Depends: Three diuretics daily, especially full dosage of prescription ones, is a potent dose and is usually reserved for patients with high grade fluid retention states seen in congestive heart failure or liver disease for example. Side effects must be watched for, but your prescribing physician who knows your condition best, is also best qualified to advise you about this matter. ...Read more
Why doesn't my Lasix work? I take 60mg of Lasix and I also take atenolol, spironolactone and k-dur. I am always swollen in my legs, ankles and top of feet. The water pills don't work every day like they should. I have hypertension, hypertensive cardiovasc
Consult kidney doc: Lasix (furosemide) should be dosed atleast twice a day for maximum effect. Salt intake should be restricted. Higher doses are needed if you have kidney problem or low albumin in the blood. Most important, talk to your doctor to figure out why your legs are swollen. It can be due to poor circulation which may not respond to Lasix (furosemide). ...Read more
How long should I wait to go to the doctor for the swelling? I take 60mg of Lasix and I also take atenolol, spironolactone and k-dur. I am always swollen in my legs, ankles and top of feet. The water pills don't work every day like they should.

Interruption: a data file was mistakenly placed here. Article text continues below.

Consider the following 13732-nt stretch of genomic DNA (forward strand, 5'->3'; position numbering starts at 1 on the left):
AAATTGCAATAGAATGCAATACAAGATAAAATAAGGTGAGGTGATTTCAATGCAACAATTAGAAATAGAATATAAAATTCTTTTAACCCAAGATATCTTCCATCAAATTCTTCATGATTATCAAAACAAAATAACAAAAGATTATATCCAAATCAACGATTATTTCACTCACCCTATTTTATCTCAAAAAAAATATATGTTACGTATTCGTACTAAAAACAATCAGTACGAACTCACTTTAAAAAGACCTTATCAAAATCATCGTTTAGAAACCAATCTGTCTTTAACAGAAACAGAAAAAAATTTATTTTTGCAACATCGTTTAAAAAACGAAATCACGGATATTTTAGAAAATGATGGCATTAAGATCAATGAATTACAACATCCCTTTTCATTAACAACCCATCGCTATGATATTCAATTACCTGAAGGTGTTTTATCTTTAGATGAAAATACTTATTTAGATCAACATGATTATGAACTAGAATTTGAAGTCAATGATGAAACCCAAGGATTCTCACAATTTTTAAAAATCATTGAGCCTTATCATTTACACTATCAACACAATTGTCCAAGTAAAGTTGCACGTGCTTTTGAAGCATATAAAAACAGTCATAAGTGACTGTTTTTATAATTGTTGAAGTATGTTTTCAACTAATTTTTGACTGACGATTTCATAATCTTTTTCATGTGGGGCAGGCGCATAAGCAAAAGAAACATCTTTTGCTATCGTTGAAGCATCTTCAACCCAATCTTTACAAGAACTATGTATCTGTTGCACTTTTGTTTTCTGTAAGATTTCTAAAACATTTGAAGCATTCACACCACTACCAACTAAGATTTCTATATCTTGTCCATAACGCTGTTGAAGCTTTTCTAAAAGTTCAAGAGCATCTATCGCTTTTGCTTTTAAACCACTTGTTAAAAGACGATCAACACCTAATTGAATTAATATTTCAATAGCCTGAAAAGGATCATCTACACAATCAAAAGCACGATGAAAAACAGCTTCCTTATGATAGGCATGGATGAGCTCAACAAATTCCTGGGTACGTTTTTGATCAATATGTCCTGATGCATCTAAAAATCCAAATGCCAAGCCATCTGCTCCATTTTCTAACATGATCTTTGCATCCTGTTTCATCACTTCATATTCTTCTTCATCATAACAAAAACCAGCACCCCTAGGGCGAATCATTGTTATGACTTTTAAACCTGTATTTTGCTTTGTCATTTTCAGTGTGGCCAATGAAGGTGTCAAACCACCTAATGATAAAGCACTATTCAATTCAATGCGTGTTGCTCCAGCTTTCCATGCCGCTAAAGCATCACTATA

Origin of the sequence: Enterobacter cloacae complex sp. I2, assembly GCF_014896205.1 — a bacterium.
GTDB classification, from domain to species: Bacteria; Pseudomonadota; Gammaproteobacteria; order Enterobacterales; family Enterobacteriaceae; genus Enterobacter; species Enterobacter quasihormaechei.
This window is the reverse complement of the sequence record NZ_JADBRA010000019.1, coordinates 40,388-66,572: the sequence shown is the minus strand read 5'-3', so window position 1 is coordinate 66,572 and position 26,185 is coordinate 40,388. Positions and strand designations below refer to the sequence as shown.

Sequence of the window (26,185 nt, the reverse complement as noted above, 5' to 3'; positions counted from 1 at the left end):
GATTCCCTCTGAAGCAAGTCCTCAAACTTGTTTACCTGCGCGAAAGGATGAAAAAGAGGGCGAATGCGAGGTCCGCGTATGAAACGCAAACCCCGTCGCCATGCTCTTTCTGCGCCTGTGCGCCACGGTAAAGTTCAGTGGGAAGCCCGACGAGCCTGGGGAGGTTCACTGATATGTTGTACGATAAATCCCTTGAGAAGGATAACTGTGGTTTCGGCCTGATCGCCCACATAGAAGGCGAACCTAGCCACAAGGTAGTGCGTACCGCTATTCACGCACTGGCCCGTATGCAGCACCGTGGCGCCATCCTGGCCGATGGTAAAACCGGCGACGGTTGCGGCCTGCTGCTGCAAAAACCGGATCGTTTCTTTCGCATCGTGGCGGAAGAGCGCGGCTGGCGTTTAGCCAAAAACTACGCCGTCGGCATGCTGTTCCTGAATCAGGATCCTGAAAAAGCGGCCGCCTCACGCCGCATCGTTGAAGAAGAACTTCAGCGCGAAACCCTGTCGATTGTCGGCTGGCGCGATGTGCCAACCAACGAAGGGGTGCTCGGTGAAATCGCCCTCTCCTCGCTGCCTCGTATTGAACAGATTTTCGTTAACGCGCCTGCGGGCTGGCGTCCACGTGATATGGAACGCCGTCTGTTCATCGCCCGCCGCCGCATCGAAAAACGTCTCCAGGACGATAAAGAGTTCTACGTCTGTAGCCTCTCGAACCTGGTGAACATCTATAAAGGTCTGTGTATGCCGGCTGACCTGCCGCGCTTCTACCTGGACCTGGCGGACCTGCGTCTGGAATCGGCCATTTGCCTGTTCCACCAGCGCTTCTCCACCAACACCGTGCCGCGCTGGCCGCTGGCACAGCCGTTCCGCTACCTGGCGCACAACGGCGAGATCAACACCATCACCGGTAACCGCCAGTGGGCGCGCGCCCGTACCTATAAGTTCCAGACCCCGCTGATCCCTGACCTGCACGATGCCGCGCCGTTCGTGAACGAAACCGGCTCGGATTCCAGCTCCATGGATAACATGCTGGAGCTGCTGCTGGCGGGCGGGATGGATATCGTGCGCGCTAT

Potassium levels a little low. My potassium levels were a little low, most likely due to water pills I take (triamterene) dr put me on potassium 10 meq once a day, been on them for a month now and still feeling crummy and getting leg cramps and soreness
Yes,: Yes, it is possible that potassium levels can continue to drop even though you are taking potassium pills. Rechecking the potassium would be reasonable. Also you may need a magnesium supplement for your cramping so ask your doctor about that. There are foods that can increase your potassium (bananas, melon, etc), so after your potassium is rechecked and if it is still low that is something to consider. ...Read more
Please try again...: This question needs to be re-phrased, in order to be understandable. ...Read more
Avoid Dianabol: Dianabol (Metandienone) is an anabolic steroid, which you should not be taking because it can severely impact your endocrine system, suppressing your ovarian function which can lead to irregular bleeding from your uterus. Your ovaries make important hormones that would be impacted by your use of anabolic steroids at the same time. ...Read more
No: "water" pills are diuretics, meaning they cause your kidneys to extract fluid from your system more than your body would if left alone. They often are used to decrease swelling in the feet/legs. ...Read more